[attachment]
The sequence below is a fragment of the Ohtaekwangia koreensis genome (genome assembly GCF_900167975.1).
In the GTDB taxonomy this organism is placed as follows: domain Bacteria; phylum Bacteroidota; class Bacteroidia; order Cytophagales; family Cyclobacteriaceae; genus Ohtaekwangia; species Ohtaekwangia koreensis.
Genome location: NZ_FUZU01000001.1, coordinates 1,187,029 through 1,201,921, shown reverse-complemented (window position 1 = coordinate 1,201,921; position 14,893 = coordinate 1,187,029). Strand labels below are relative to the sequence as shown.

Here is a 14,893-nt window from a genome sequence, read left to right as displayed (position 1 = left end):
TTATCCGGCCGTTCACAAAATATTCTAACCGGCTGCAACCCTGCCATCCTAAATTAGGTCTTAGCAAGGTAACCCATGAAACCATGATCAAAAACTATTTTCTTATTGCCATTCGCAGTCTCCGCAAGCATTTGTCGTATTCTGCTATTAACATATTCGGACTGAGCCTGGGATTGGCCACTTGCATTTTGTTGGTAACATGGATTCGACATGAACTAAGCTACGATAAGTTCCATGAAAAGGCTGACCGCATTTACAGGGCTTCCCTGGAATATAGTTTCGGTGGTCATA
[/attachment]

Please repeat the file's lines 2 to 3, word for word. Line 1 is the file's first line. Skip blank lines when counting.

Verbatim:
In the GTDB taxonomy this organism is placed as follows: domain Bacteria; phylum Bacteroidota; class Bacteroidia; order Cytophagales; family Cyclobacteriaceae; genus Ohtaekwangia; species Ohtaekwangia koreensis.
Genome location: NZ_FUZU01000001.1, coordinates 1,187,029 through 1,201,921, shown reverse-complemented (window position 1 = coordinate 1,201,921; position 14,893 = coordinate 1,187,029). Strand labels below are relative to the sequence as shown.